Indeed, Liz’ inability to consummate her relationship with Carol (Matt Damon) and Jenna and Kenneth’s “Sting”-like operation to steal cakes from Carvel may have been the darkest heights we’ve seen these characters reach.
Liz catches Jack, as he is channeling Ronald Reagan and in the midst of a “perfect game” of solving people’s problems. He has already fixed NBC’s programming slate by pitching “Child Hell Flight” (passengers on a flight learn that their pilot is 6 years old. Host: Tom Bergeron). Not as great as my favorite Kenneth sitcom idea, about a Jewish man who opens an ice cream shop called, “Ice Cream Cohen.” And the drama about two cops named Cash and Carry for which he didn’t yet have a title.
Liz reveals that her intimacy issues involve a weird incident with a Tom Jones poster. This explains the opening line of the season premiere, in which Liz wakes up to a nightmare shouting, “No Tom Jones, no!” Nice continuity, writers. Jack is horrified, and leaves the car service that he has provided Liz to take her to Newark airport, where she is about to break up with Carol. (She couldn’t get a cab because Greece was playing Pakistan in soccer and Jack had to speak with Rachel Maddow about redundancies in their haircuts).
Meanwhile, Jack stumbles on the set of Tracy’s commercial for the Boys and Girls Club of America. Tracy is frustrating his former director for “Garfield 3” by his inability to deliver his lines. He says, “Scripts get in the way of my process…Let’s just shoot 100 of these and see what we get.” When he sees Jack, he tells the crew, “Let’s take a quick 500 so everyone can meet Jack.” Of course, Jack remembers that Ronald Reagan was fed jelly beans to make it look like he was talking, gives them to Tracy, and does a fantastic voice-over impersonation while Tracy chews. He uses the same voiceover that he performed when he acted as Tracy in therapy back in season 1.
Jenna and Kenneth’s story line proves to be the darkest. Jenna has always been selfish and Kenneth has always been overly naïve and easily manipulated – these character flaws have always been played as unrealistic and over the top. Tonight, their actions brought out a pretty ugly side of these characters. Jenna is given a “Black” Carvel card, entitling her to free ice cream (A nice wink to the Dina Lohan scandal, where she was caught using daughter Lindsay’s black Carvel card in East Meadow, New York this summer and got it revoked in the process. These Carvel people take these cards very seriously.) After taking a cake back she didn’t have to pay for and receiving cash in return, Jenna and Kenneth decide to continue with their scam and enlist the support of Kelsey Grammer, in a nod to The Sting.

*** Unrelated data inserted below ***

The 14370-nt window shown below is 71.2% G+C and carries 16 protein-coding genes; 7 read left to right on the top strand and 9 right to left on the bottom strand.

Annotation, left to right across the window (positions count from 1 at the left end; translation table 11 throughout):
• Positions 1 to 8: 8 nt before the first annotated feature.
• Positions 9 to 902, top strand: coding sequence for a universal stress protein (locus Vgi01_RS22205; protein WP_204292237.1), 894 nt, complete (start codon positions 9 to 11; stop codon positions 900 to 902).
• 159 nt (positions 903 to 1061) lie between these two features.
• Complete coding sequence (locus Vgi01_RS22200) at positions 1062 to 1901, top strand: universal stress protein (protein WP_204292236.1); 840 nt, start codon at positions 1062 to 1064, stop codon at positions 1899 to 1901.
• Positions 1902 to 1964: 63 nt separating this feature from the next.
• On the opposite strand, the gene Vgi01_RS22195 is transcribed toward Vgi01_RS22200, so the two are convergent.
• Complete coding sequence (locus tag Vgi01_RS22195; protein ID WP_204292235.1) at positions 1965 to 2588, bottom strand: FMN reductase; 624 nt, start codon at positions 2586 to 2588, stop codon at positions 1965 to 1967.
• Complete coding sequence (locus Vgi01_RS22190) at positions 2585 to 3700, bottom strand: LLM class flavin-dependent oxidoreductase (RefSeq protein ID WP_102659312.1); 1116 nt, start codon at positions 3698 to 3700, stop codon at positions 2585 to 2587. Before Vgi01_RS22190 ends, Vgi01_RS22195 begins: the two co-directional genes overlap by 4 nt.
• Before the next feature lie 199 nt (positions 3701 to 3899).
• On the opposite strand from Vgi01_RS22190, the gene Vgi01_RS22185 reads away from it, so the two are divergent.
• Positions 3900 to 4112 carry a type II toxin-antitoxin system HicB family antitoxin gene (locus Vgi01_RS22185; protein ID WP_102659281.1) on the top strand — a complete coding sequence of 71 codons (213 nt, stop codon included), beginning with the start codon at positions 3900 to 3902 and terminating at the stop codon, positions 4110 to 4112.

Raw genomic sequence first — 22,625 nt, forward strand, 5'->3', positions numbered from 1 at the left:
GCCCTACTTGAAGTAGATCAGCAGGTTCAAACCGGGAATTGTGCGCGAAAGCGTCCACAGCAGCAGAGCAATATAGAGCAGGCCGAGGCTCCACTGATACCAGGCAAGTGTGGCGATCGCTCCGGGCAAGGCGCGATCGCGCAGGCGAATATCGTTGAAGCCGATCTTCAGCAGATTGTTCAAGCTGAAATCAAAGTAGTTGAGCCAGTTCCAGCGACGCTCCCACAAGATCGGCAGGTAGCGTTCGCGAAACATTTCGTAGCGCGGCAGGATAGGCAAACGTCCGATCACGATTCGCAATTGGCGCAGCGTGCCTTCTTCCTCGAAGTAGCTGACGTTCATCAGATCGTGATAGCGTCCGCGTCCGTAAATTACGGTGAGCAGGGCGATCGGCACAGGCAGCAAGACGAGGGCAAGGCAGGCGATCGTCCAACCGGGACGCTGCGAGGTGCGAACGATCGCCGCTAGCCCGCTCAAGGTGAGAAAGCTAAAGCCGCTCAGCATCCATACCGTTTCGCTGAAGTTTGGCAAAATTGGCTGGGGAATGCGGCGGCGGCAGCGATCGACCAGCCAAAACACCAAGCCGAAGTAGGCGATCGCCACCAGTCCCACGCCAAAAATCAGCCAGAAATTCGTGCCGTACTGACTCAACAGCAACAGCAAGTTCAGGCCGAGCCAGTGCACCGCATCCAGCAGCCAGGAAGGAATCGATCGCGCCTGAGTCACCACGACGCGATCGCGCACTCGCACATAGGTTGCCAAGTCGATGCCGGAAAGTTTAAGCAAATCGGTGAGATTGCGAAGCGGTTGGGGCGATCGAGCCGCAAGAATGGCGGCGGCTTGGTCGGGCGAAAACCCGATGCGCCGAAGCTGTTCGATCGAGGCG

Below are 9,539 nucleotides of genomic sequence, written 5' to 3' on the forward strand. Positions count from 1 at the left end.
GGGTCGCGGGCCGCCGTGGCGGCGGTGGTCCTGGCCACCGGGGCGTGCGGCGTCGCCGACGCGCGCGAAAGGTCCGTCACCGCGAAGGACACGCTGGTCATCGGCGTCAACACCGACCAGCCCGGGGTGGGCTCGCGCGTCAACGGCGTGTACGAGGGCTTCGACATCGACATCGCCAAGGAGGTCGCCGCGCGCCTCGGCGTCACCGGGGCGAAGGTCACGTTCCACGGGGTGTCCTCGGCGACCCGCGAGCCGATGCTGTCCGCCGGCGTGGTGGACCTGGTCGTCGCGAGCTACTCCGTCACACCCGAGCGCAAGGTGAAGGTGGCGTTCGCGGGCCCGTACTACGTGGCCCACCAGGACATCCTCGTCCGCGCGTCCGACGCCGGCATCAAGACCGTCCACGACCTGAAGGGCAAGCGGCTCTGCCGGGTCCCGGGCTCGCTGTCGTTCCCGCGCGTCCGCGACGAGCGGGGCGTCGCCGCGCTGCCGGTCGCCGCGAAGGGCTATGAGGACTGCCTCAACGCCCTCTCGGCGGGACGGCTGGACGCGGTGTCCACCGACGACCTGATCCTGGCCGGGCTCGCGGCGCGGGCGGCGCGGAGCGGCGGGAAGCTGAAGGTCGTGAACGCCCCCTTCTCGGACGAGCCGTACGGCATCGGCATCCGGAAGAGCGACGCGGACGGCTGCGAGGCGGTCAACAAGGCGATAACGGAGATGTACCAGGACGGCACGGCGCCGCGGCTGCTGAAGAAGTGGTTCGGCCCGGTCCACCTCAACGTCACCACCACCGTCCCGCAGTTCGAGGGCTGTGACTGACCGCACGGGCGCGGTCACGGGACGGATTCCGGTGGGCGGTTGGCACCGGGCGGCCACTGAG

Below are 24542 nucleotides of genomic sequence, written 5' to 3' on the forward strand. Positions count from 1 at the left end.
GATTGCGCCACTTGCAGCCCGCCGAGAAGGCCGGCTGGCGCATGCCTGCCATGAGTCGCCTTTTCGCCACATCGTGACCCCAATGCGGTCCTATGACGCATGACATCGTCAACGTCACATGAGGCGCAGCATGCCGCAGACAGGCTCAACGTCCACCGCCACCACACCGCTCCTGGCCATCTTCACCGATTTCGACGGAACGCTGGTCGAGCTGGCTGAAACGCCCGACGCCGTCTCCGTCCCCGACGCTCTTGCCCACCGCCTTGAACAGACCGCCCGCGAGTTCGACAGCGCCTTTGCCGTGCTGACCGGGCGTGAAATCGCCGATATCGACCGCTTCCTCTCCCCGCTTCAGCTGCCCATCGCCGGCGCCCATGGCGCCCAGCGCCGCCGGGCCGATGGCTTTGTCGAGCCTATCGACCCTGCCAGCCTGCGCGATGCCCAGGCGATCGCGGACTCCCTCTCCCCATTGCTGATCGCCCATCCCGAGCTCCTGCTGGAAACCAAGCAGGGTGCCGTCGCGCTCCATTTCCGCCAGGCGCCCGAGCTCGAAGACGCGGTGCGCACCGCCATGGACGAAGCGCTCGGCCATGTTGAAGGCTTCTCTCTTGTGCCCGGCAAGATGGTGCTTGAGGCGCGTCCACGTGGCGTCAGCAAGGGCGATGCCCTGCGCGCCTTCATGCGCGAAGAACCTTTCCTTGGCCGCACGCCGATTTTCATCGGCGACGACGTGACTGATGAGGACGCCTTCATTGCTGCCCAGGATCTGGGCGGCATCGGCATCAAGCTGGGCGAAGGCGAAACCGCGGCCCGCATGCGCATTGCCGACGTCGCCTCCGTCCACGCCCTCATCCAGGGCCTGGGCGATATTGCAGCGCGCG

The scheming here wasn’t laugh-out-loud funny, except for the names Jenna asked to be misspelled on the cake (“Happy Birthday Blenna!”), but it was a nice realistic turn for characterization! It had been alluded to before that Kenneth could easily succumb to behavior he had once perceived to be amoral – remember when he stole the free cable and he was so excited to tell Jack, “There’s a whole channel on the cable that just tells you what’s on the other channels!”? Here, he is tempted to sin, does so, but then reverses course. It was nice for Kenneth to get a meatier storyline. I’m sure next week he will go back to being addicted to caffeine, or imagining his mother is a Halloween skeleton. Something like that.
Also, Jack telling Liz that “she’s great,” even though he would only say so once in a decade, was a nice touch. Their mutual respect for each other is an endearing part of the show – and 30 Rock handles their relationship in a uniquely sweet and funny way. His eye roll when he realizes that she was supposed to meet Carol at JFK instead of Newark Airport turned the sappy moment back to classic self-deprecating humor that Tina Fey does best.
The Night’s Best Moments
Original Author: Scott Eidler